Fire and Its Causes
THE first recorded act of the Creator of the universe after He had created the heavens and the earth had to do with fire—“And God said, Let there be light; and there was light.” (Genesis 1:3). Since the dawn of creation fire has therefore held the centre of interest for the world’s greatest scientists and philosophers, and many theories have been advanced to account for all the remarkable phenomona which accompany it.
So far as modern scientific research has been able to go, however, fire, or combustion, has been shown to be the result of violent chemical alterations in bodies of various kinds. The heat thus evolved is merely incidental phenomenon, or, in other words, the vehement combination of various elements; smoke is the product of imperfect combustion, due either to want of oxygen or want of temperature; and flame may be defined as aeriform or gaseous matter heated to such a degree as to be luminous.
The elements of all fire consist of hydro-carbons, which in turn consist of oxygen and nitrogen. In combustion, the carbon and oxygen have so great a chemical affinity for each other, that they rush violently together, and by the force of their combustion produce intense heat. The hydrogen and nitrogen in the meantime are set free.
The whole universe is composed of matter; anything that has weight is matter, such as iron, wood, air, etc. Matter is subject to two changes, physical and chemical. Take a piece of wood and saw it, the result is sawdust, take a piece of marble, grind it into dust, the result is marble dust. Both the marble dust and sawdust retain the same ingredients as before, only the shape, or form, is changed. This change is called the physical change. In other words; changing the form, or shape, of matter is called the physical change.
If we pour sulphuric acid on the marble dust it instantly begins to bubble, and soon there is neither marble dust or acid left; the gas or fumes forming a high explosive. If we apply sufficient heat to the wood or sawdust to burn it we will have only the residue of ash. This ash is certainly not wood, so we have changed both the wood and marble into entirely different matter. This change is called the chemical change. In other words, changing one substance into another entirely different substance is called the chemical change.
What, then, is fire? Ignite a piece of paper and record what takes place. We find that in the process of burning it gives off heat, light and smoke, and that there is nothing but ash left. This ash is certainly not paper, so it can readily be seen that fire is a chemical change.
What causes fire? Causes of fire may be enumerated as follows:
1st. “Direct ignition,” placing combustible material in direct contact with fire, such as applying a match.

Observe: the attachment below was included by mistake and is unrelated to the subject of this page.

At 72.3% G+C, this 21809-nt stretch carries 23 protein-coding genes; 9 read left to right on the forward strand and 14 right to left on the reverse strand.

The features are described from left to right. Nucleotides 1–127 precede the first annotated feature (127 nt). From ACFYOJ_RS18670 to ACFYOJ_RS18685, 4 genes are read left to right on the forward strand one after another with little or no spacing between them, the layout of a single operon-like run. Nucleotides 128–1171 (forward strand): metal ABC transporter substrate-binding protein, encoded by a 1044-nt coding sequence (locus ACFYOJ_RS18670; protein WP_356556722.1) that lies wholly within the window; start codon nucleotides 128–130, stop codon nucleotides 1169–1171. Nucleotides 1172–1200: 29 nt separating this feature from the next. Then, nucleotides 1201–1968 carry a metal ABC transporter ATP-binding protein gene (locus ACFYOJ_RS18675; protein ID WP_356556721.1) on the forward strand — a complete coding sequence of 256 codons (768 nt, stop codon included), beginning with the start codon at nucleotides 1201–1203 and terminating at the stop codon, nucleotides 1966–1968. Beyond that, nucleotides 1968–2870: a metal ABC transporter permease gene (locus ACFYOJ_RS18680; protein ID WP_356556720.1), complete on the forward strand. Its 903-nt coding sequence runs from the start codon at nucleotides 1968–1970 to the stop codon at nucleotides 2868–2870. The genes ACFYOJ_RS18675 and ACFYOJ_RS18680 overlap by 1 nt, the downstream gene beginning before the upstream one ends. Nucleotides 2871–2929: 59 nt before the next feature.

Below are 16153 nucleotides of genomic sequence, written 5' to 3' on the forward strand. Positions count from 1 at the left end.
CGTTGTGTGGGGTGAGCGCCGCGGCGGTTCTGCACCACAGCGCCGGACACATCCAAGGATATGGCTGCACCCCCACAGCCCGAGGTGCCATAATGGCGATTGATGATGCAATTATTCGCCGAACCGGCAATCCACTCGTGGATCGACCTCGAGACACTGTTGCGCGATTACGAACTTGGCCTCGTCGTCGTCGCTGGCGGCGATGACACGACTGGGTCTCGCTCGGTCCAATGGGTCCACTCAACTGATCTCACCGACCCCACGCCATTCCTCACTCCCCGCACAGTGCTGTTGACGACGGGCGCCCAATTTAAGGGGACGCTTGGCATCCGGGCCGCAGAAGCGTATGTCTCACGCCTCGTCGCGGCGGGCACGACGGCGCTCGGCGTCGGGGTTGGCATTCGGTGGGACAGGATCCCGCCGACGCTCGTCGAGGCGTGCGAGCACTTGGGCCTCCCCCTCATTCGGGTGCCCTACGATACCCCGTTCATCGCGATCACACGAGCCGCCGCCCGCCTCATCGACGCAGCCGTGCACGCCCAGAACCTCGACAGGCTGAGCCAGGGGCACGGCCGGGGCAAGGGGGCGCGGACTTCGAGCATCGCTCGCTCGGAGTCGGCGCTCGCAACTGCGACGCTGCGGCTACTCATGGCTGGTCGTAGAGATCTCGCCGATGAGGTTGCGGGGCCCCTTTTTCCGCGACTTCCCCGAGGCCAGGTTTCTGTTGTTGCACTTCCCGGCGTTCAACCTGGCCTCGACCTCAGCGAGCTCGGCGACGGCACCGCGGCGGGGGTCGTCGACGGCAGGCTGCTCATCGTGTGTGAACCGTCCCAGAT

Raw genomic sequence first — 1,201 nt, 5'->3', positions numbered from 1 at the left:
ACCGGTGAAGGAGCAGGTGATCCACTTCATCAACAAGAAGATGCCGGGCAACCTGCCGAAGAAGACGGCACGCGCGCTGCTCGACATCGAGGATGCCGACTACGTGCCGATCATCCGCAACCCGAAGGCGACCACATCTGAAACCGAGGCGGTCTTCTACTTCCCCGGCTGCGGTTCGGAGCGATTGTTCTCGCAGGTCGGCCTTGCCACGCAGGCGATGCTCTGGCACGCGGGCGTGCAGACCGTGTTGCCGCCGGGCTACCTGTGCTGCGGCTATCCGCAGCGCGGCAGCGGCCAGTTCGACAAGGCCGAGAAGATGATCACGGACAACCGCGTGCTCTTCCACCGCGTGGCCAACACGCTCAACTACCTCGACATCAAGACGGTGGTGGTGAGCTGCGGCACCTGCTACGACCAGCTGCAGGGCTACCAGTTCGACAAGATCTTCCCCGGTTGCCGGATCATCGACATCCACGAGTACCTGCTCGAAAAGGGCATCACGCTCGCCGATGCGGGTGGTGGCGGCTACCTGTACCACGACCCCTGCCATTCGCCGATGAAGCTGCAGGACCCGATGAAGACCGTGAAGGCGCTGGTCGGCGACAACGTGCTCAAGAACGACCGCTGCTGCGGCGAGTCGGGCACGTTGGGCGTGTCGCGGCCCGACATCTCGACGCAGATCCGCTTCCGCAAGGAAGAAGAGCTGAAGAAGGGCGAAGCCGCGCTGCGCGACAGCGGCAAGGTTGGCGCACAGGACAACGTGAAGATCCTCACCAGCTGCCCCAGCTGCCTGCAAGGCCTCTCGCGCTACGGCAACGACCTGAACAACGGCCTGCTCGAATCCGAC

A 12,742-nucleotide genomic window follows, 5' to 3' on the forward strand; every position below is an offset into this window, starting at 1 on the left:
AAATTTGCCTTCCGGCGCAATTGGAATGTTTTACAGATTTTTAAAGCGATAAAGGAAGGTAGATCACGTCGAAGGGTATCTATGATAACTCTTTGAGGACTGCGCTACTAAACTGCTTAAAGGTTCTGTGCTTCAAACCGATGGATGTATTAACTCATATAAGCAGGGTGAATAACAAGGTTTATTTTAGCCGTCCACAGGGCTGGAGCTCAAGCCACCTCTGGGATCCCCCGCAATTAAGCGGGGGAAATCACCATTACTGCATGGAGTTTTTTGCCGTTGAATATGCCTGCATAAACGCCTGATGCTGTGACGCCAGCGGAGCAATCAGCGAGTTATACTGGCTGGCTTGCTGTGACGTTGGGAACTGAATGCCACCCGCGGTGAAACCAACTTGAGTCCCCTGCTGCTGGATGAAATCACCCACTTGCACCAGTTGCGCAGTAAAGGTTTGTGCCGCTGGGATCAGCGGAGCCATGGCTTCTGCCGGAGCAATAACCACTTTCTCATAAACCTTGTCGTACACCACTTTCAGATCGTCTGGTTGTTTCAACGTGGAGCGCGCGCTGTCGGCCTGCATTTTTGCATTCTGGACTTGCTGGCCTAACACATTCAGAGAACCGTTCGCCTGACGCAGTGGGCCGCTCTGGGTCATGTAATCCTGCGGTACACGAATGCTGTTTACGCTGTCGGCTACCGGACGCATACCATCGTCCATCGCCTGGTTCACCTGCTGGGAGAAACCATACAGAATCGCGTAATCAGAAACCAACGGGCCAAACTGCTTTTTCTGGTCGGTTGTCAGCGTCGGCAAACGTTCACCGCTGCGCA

2nd. “Faint, or prolonged, heat,” as an end of a beam in a chimney or against a furnace, etc. No matter how faint the heat, if continued long enough, it will start fire.
In a paper warehouse in New York City the piles of paper on the ground floor were mysteriously igniting and the owners could not find the cause. They sent for a Fire Prevention expert and he noticed that the fire always started at the bottom of the piles of paper, so he felt the floor with his hand and found it so hot that he could not keep his hand there very long.
On going below, he found two high power boilers just under the spot and he was still puzzled, as the tops of the boilers were 24 inches below the underside of the floor, which was composed of reinforced concrete six inches thick. But feeling above the boilers he found that the air had pocketed above the boilers and was very hot. lie ordered a window or opening cut in the wall back of the boilers and immediately the air began to circulate and no further trouble was experienced.
3rd. “Spontaneous heating”:
4th. “Spontaneous ignition”:
What firefighters commonly call “spontaneous combustion” is combustion produced in a substance by the evolution of heat through the chemical action of its elements. There is no such thing as “spontaneous combustion.”
All matter has three degrees of heat, flash point, ignition and burning point. First heated to the flash point and then if temperature is increased will reach the ignition point, and if increased again will reach the burning port, or, in other words, will take fire.
5th. “Explosions”: There are three kinds of explosions ; first, explosion by force or pressure such as takes place when a boiler explodes; second, explosives such as dynamite, etc., and third, such as combustion, or fire.
6th. “Electric sparks, flashes of lightning”: